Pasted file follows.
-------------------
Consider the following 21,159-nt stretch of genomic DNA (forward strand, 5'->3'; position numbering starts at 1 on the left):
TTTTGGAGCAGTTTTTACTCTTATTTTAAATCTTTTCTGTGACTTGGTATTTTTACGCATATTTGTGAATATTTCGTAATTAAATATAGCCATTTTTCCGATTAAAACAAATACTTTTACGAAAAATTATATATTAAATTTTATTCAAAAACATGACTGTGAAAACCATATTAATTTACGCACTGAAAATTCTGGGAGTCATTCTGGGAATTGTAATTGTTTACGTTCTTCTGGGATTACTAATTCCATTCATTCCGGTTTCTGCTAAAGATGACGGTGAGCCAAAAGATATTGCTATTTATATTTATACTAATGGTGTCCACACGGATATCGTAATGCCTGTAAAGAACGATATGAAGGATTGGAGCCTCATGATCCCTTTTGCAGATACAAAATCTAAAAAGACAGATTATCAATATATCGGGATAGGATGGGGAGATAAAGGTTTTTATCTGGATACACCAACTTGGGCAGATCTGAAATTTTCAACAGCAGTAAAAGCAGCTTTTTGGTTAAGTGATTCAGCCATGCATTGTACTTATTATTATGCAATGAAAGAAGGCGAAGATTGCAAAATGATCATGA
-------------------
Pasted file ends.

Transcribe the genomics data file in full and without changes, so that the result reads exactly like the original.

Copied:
Consider the following 21,159-nt stretch of genomic DNA (forward strand, 5'->3'; position numbering starts at 1 on the left):
TTTTGGAGCAGTTTTTACTCTTATTTTAAATCTTTTCTGTGACTTGGTATTTTTACGCATATTTGTGAATATTTCGTAATTAAATATAGCCATTTTTCCGATTAAAACAAATACTTTTACGAAAAATTATATATTAAATTTTATTCAAAAACATGACTGTGAAAACCATATTAATTTACGCACTGAAAATTCTGGGAGTCATTCTGGGAATTGTAATTGTTTACGTTCTTCTGGGATTACTAATTCCATTCATTCCGGTTTCTGCTAAAGATGACGGTGAGCCAAAAGATATTGCTATTTATATTTATACTAATGGTGTCCACACGGATATCGTAATGCCTGTAAAGAACGATATGAAGGATTGGAGCCTCATGATCCCTTTTGCAGATACAAAATCTAAAAAGACAGATTATCAATATATCGGGATAGGATGGGGAGATAAAGGTTTTTATCTGGATACACCAACTTGGGCAGATCTGAAATTTTCAACAGCAGTAAAAGCAGCTTTTTGGTTAAGTGATTCAGCCATGCATTGTACTTATTATTATGCAATGAAAGAAGGCGAAGATTGCAAAATGATCATGA